Without $50 million to back the resurgence of trolleys locally, SEPTA vows to keep talks open with residents about their potential return to the neighborhood.
Seven years ago South Philly had two trackless trolley routes picking up and dropping off riders between Grays Ferry and Pennsport, but in 2003 they were switched to buses due to the need for new trolleys and several construction projects along the routes. The buses have remained, but residents haven’t backed off in requesting the trolleys’ return.
SEPTA had promised to restore the trolleys to Route 29, which travels east on Morris Street and west on Tasker Street between 33rd Street and Pier 70, and Route 79, which travels both east and west on Snyder Avenue from 29th Street to Columbus Boulevard, according to Susan Patrone, a former president of Passyunk Square Civic Association, who has led the fight, but after four years of meeting with the transit agency, it has yet to happen.
“They keep coming up with lame excuses,” Patrone, of 13th and Tasker streets, said noting examples such as legislation, operation and financial issues. “It would cost them a little more money, but the trackless trolleys have a much larger lifespan than even the hybrid diesel buses.”
To get the trolleys back on track in South Philly is more than just maintenance on the existing wires, SEPTA spokesman Andrew Busch said. It carries a price tag of more than $50 million, which SEPTA does not have with a 25 percent cut to its capital budget due to less state funding this year that has already halted planned renovations to the City Hall station and upgrading its payment system.
“We would need an additional 23 trackless trolleys to make the 29 and 79 exclusive for trackless trolleys,” he said. “That alone would cost over $20 million. We would essentially have to build a new — the electric substation is there. We would essentially have to build a new one.”
Not included in the cost is the extended service to Pier 70 for Route 29, which occurred after the switch to buses.
“If the 29 went back [to a trolley], we wouldn’t be able to run a trackless trolley into that shopping center. At a minimum, it would require a whole new set of lines and infrastructure that would take us up to a higher price tag,” Busch said, noting addition difficulties such as crossing wires over private property.
Trolley service was reinstated in ’08 for three routes — 59, 66 and 75 in Northeast Philadelphia, after being suspended in ’03.
“Originally, the specifics for the contract did include all five lines and then somewhere down the line the two in South Philly were quietly dropped,” Anthony Santaniello, co-founder of the Lower Moyamensing Civic Association, said.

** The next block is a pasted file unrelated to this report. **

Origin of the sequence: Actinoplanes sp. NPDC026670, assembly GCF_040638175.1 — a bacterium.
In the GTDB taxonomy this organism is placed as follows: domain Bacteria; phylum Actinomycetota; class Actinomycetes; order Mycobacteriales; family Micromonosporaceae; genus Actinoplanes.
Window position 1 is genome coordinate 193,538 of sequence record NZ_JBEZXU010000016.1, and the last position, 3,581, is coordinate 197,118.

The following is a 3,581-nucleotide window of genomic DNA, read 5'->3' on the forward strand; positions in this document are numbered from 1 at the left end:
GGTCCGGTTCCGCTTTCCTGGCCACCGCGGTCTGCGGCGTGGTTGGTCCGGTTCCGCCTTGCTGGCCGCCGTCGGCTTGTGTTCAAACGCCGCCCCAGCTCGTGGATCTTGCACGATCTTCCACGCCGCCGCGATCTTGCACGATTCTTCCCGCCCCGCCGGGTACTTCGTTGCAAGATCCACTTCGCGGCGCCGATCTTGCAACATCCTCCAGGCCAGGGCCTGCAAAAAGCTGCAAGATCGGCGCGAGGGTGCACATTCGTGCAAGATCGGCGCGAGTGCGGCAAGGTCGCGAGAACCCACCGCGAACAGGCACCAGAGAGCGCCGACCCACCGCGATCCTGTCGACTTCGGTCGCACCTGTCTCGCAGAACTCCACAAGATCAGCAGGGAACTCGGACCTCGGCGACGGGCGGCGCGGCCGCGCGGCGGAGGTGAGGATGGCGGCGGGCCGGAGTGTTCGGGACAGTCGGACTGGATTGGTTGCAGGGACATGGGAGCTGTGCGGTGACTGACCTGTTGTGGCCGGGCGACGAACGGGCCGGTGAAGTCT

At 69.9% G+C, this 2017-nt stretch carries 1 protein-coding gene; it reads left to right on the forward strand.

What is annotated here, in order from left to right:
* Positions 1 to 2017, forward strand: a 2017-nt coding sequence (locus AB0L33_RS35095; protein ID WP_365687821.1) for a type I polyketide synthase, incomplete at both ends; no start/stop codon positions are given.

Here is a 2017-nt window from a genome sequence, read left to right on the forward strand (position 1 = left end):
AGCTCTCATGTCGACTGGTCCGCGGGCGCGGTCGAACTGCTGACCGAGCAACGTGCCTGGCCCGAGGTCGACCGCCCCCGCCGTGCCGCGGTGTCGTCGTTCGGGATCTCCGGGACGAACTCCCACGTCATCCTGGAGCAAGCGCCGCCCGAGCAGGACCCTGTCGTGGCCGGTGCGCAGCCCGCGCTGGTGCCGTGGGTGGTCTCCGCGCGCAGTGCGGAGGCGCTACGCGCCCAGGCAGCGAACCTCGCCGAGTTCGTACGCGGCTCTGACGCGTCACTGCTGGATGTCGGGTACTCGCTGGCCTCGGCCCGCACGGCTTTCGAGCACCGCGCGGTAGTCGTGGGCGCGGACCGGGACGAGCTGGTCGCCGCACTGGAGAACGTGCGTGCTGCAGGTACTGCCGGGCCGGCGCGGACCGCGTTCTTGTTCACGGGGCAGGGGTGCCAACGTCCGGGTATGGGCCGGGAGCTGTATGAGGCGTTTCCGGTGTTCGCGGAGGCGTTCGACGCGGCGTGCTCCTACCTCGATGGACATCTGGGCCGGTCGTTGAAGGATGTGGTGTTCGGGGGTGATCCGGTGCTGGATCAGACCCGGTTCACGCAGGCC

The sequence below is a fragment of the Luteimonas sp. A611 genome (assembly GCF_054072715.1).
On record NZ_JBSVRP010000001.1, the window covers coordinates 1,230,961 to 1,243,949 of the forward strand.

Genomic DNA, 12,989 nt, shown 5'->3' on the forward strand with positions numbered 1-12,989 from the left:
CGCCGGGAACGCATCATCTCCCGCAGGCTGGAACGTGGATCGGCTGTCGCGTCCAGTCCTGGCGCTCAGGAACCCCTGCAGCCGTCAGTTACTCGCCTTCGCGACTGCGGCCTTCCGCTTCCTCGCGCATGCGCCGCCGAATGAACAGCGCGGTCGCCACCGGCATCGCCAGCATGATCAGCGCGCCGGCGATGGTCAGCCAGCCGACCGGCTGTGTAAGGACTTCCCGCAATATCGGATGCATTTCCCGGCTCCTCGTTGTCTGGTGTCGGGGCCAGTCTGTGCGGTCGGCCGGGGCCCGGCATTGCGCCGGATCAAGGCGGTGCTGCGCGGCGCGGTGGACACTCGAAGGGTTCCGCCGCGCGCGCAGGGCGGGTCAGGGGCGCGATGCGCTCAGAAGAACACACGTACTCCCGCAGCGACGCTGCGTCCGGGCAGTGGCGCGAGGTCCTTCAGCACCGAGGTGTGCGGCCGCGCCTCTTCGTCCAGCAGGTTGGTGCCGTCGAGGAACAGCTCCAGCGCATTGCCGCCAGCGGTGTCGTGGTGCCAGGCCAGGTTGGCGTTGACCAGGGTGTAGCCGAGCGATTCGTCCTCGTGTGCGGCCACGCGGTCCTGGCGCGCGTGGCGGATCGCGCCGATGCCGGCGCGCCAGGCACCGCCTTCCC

But the wait continues in order to improve the neighborhood’s quality of life, Patrone said.
“When I say, ‘quality of life,’ [it’s not,] ‘oh, we’re here because we don’t like buses,’” she said. “It’s called the environmental impact is really the basis for this and the quality of life ripples out from that.”
“There’s a more comfortable ride for passengers and there’s less noise for all the people that live along the routes,” Santaniello added on the trolleys. “It’s a lighter vehicle, so there’s less wear and tear on road and less rumbling of houses.”
About two years ago, SEPTA purchased 38 trackless trolleys for the Northeast routes after a project yielded the funds to do so, Busch said.
“As with a lot of things, it’s a funding issue and a money issue,” he said. “In the Northeast, the infrastructure that is needed to run the trackless trolleys from everything — from the power supply, the substations that power them, the electric power to the overhead lines — that was either new lines or facilities built as an overhaul to the Frankford Transportation Center.”
The trolleys were paid for with extra funding from the $43 million project for which $35 million was provided by the federal government.
“If we didn’t restore the trackless trolleys, we may have had to have pay back the federal government,” Busch said.
Locally, aside from Passyunk Square, East Passyunk Crossing Civic, Lower Moyamensing Civic, Newbold Neighbors Civic, Newbold South Civic, South Broad Street Neighbors and West Passyunk Point Neighborhood associations along with Point Breeze Community Development Corp. have joined Patrone in her mission. Together they form the Central South Philadelphia Civic Association Alliance.
She has even garnered support from many local politicians including state Sen. Larry Farnese, whose Chief of Staff Tony Mannino has taken an interest in the issue.
“I think we’d like to see a very detailed analysis on how we might be able to make this happen before we take the step of, ‘no, we can’t do it,’” he said.
“It’s not big deal to me,” Joe Morrell said. “I like a little extra exercise anyway.” The resident of the 2400 block of South Franklin Street offered his indifferent stance April 21 while traveling southbound on Route 47, SEPTA’s second busiest bus line. His ride came on the fourth day of the Route 47 Service Enhancement Pilot, a six-month plan to diminish dilemmas for a service that conveys 134,000 passengers weekly.
In a deal to help to boost advertising revenue, SEPTA has renamed Pattison Station on the Broad Street Line “AT&T Station.” The name will take effect later this summer along with new signage and new maps system-wide all paid for as a part of a $5 million five-year deal paid by the wireless company that is the only cell phone company to provide coverage underground.
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